Prior to joining TGen, John C. Carpten was an intramural tenure track investigator with the Cancer Genetics Branch of the National Human Genome Research Institute (NHGRI). While a fellow and later a tenure track investigator at NHGRI/NIH, he co-led the first published genome-wide scan for prostate cancer susceptibility genes published in 1996 in Science. Dr. Carpten also has an intense focus on understanding the role of biology in disparate cancer incidence and mortality rates seen among minority populations. Through his leadership, the African American Hereditary Prostate Cancer (AAHPC) Study was conceived. A model for genetic linkage studies in underrepresented populations, this study led to the first genome-wide scan for prostate cancer susceptibility genes in African Americans. He has recently co-authored a series articles describing the roles of genetic variants in prostate cancer risk in Genome Research, Journal of the National Cancer Institute, and the New England Journal of Medicine.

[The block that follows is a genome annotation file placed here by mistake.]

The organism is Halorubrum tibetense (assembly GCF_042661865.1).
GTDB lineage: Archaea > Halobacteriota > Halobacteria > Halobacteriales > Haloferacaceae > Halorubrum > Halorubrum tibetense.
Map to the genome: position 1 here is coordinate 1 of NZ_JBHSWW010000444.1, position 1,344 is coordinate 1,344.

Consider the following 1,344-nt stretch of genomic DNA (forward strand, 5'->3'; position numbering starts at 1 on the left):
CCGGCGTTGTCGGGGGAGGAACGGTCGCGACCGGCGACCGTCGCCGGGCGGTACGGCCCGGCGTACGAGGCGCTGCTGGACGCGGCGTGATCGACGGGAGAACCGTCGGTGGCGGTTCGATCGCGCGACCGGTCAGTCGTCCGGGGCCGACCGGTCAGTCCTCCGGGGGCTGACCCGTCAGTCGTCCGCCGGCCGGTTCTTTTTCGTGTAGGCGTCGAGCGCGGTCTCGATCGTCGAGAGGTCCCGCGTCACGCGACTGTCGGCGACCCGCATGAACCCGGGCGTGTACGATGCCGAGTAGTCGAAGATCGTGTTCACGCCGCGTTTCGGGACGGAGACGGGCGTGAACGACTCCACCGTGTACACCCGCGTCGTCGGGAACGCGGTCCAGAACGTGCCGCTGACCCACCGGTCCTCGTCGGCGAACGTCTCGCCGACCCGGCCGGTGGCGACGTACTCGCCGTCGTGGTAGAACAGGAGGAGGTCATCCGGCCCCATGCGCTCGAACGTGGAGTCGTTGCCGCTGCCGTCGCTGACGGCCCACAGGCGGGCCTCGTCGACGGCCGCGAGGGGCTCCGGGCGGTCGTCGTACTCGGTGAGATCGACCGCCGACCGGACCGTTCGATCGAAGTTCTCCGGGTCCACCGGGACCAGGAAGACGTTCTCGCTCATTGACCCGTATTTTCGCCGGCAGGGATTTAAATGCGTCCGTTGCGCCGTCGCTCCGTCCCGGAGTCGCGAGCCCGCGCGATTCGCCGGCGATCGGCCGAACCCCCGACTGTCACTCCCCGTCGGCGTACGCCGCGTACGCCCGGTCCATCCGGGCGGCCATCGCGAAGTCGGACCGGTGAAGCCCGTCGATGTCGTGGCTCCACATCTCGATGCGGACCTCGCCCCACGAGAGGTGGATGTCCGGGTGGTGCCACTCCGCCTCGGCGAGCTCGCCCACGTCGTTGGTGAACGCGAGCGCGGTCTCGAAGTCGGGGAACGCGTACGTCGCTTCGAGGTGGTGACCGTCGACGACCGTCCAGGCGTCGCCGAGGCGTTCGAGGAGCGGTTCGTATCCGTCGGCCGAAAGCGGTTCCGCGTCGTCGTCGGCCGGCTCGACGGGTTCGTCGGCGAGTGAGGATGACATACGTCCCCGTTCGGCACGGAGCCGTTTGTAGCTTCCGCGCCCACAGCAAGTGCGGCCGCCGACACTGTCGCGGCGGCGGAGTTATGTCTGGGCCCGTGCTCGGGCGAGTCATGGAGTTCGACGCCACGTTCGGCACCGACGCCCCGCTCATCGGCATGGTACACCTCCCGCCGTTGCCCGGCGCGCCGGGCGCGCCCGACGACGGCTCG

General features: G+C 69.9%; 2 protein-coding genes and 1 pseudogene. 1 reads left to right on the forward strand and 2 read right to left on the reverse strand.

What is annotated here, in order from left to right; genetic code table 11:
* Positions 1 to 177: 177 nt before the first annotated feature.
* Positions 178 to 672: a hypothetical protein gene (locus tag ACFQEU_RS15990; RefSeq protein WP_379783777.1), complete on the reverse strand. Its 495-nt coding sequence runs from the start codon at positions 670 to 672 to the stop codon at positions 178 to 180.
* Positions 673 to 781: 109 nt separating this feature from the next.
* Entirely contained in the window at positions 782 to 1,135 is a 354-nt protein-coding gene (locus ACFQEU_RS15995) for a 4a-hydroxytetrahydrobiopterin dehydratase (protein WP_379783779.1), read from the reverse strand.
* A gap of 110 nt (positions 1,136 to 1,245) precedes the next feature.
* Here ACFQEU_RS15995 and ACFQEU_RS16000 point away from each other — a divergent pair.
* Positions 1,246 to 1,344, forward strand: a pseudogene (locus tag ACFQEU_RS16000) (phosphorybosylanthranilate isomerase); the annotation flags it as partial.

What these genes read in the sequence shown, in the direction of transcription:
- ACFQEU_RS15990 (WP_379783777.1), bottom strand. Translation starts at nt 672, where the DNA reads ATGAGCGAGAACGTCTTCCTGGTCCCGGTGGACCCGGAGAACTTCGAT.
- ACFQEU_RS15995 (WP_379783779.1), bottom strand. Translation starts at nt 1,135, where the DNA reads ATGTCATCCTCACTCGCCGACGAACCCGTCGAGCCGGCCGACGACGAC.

Dr. Carpten’s laboratory participated in a study that implicated common NFkB pathway mutations in Multiple Myeloma,. He and his team, in collaboration with the Broad Institute of Harvard and MIT, have profiled the genomes and transcriptomes of 250 myeloma tumors. This is among the largest cancer genome studies ever performed.
More recently, Dr. Carpten has begun to apply Next Generation Sequencing (NGS) technologies for deep genomic profiling of tumors. These technologies offer the opportunity to sequence entire cancer genomes to discover mutations, copy number changes, and rearrangements such as translocations. This work has led to the discovery of genomic alterations in lethal prostate tumors. His research at TGen is using cutting edge molecular techniques and computational analysis of Human Genome Sequence data in search of genes predisposing men to hereditary prostate cancer.
In 2014, the American Association for Cancer Research (AACR) honored Dr.. Carpten with the 2014 Distinguished Lectureship on the Science of Health Disparities, funded by Susan G. Komen.
Dr. Carpten received his Ph.D. from the Department of Molecular Genetics, The Ohio State University in 1994.
Genetics and Genome Scineces in Cancer Health Disparities
Friday, November 3
12:45 - 1:45 pm